Oil Pressure Gauge Fluctuating - Ford Mustang Forum
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post #1 of 7 (permalink) Old 02-22-2012 Thread Starter
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Oil Pressure Gauge Fluctuating

I have a 2000 Mustang GT 5-spd with about 152,000 miles. Just yesterday I noticed the oil pressure gauge was fluctuating when at idle or my clutch was in. It would go from normal (little more than half way) back to 0. Once I start to drive it goes back up to normal. I noticed this only happens when my car is cold and not warmed up yet. I also haven't changed my oil in 8,000 miles. I know, I'm a terrible person!!! I just haven't had but like $60 to my name on a good day. I'm a student so I'm not Mr. Moneybags yet. I have read in different threads that this could be the oil sender unit, or even just crappy Ford manufacturing and there's nothing I can do about it. Any ideas will help, and I plan on getting my oil changed in the next few days.

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post #2 of 7 (permalink) Old 02-22-2012
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Just take it to a shop or someone you know who has a good oil pressure gauge and see what it is then. The stock ones are pretty much on/off so anything can throw them off.

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post #3 of 7 (permalink) Old 02-22-2012
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Not going into the whole Dad thing, but you are going to have a lot less than $60 in your pocket when you are paying for buss tokens. Get’r changed.

When the oil is weak (dirty), or low on oil, or a plugged oil filter, this will cause the pressure to drop at a low idle, and then go up when you increase the RPM. Your oil pump is working overtime. Change the oil and filter and then see if you are still having the same problem. And before you do the oil change check the oil level right now and see if you are low.

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post #4 of 7 (permalink) Old 02-22-2012
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Get yourself an oil filter cutter and check the oil filter for metal shavings. If there any, check the timing chain tensioners for wear through.

The motor in my 2000 GT gave way at 145k. The plastic on the timing chain tensioners wore completely through allowing metal to metal.

When the metal wore through, the timing chains went slack and broke the plastic guides. The broken plactic pieces clogged the oil pick up thus starving the motor for oil.

The oil pressure went to zero and the motor seized up.

If the problem had been discovered before the guides broke, the motor could have been repaired with a new timing set. Instead, of needing a whole new motor.

I now inspect the oil filter after every change.

Now, it's possible that the problem is a bad oil pressure sender. It's a $6 part so it's cheap enough to change just to rule it out.

Don't ignore the low oil pressure.

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post #5 of 7 (permalink) Old 02-23-2012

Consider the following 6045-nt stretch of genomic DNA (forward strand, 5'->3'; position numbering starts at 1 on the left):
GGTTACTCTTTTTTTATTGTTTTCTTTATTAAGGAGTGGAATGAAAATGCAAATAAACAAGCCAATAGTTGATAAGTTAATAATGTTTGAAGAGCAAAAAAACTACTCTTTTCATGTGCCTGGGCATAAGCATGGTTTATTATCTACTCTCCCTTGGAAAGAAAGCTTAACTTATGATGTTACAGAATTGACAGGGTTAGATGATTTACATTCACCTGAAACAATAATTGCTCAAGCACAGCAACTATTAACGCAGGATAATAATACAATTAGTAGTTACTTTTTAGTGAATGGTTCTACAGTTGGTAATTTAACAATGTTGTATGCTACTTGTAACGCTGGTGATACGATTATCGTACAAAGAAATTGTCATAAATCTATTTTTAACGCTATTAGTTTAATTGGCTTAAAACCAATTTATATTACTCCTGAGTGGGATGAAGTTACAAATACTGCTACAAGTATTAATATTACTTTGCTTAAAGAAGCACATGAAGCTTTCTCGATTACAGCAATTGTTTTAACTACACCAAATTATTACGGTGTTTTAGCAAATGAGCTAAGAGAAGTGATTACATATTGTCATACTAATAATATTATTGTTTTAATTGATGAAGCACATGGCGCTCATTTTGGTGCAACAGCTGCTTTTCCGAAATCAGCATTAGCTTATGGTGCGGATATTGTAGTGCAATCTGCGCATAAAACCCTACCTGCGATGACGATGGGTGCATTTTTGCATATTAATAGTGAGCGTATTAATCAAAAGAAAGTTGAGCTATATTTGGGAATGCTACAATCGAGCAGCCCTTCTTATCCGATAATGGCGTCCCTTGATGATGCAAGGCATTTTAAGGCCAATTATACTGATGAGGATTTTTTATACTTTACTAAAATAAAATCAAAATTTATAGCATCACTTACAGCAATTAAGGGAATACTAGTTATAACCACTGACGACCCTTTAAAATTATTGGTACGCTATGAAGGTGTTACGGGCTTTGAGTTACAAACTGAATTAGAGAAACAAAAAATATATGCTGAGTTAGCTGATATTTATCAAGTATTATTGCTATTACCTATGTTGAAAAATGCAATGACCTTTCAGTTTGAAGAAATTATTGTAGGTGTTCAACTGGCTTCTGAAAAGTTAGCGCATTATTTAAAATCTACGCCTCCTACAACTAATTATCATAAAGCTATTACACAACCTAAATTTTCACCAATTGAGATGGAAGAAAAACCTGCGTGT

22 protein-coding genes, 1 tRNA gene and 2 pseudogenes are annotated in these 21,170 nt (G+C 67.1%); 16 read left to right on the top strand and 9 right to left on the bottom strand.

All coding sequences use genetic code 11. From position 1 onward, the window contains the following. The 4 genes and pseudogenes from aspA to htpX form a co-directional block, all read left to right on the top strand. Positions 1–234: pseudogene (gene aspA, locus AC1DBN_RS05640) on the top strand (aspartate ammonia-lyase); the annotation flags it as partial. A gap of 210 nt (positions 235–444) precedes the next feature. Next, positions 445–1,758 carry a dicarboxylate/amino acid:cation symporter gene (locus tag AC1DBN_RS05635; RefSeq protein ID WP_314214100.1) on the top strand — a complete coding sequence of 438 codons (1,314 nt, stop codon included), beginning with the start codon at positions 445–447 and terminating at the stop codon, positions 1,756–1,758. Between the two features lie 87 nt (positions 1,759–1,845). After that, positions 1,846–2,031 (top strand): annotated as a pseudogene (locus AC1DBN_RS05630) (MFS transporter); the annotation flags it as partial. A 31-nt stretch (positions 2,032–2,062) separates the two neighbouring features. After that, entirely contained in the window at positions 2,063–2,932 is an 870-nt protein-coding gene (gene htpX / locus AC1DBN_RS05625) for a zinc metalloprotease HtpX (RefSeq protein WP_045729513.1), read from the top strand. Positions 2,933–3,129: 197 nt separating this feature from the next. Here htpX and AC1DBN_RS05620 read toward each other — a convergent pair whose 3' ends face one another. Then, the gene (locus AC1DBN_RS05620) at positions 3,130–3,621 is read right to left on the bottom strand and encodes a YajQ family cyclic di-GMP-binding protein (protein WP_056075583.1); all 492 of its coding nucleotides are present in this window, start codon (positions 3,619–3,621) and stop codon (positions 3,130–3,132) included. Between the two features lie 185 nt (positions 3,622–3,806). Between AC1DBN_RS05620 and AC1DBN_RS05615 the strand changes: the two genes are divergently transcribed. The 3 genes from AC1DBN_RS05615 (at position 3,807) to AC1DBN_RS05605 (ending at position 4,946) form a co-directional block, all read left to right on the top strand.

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Burns... did the metal on metal make any crazy noises? How did that go unnoticed?
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post #6 of 7 (permalink) Old 02-25-2012
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It could be the oil pressure sending unit. They are about $30-40 and easy to replace. With 152,000 miles on the car, those simple parts stop working correctly.


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post #7 of 7 (permalink) Old 02-26-2012
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Originally Posted by sillyrabbit0420 View Post
Burns... did the metal on metal make any crazy noises? How did that go unnoticed?
Hey Rabbit,

Honestly I don't know because the prior owner actually turned the motor into a boat anchor. I bought the car as a "project" car knowing the motor was likely ruined.

I did the post mortem on the motor and discovered what caused the failure. From the amount of metal to metal wear, there is no way there wasn't metal in oil. The oil pick up was also obstructed with ground up plastic from the the timing chain adjusters.

The prior owner swore that the motor made no strange noise before the oil pressure went to zero. The motor stop cold before the prior owner could turn it off. During the post mortem, I found that the motor stopped because a large piece of plastic wedged between the crank and timing gear.

However, it did not matter because the motor was already hurt. The cam towers showed evidence of oil starvation. Metal galling/transfer had already happened between the cam towers and the cams.

The only salvageable part of the motor was the block and rotating assembly. Which I sold to someone to use as a "core' to rebuild their car. Both heads were beyond repair.

Once I determined the extent of the damage, I bought a salvage motor from a 2004 Crown Vic and did the Windsor to Romeo swap.

2003 GT Convertible (sold & missed)
2000 GT coupe (Craigslist project. Fixed. Now my DD). Windsor to Romeo swap.
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